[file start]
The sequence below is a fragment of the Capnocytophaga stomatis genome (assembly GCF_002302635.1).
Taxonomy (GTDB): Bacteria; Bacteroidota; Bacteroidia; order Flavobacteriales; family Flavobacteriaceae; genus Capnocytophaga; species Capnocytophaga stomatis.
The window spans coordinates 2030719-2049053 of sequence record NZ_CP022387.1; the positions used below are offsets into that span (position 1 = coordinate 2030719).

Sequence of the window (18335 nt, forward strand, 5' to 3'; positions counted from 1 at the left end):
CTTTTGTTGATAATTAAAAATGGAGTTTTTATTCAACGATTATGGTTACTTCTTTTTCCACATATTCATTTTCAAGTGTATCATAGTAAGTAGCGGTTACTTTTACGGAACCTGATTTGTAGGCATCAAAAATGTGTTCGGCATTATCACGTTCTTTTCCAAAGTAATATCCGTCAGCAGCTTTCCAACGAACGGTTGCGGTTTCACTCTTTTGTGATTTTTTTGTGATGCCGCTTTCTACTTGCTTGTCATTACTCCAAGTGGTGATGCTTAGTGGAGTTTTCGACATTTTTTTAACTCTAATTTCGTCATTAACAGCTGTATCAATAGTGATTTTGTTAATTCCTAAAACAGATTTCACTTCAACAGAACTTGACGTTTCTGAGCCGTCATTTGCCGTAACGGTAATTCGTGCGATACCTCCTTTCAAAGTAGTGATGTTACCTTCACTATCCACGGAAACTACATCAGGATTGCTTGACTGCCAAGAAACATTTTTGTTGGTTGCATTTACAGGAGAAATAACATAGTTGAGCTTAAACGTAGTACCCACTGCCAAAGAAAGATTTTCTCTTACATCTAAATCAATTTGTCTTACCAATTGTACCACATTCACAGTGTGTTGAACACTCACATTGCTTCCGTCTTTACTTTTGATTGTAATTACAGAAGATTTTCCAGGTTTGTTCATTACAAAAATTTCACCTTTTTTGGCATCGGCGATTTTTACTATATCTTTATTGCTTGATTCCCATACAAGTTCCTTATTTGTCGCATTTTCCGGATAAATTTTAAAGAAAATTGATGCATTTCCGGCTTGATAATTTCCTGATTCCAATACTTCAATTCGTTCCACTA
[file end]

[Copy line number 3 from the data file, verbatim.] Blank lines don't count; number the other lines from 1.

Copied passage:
The window spans coordinates 2030719-2049053 of sequence record NZ_CP022387.1; the positions used below are offsets into that span (position 1 = coordinate 2030719).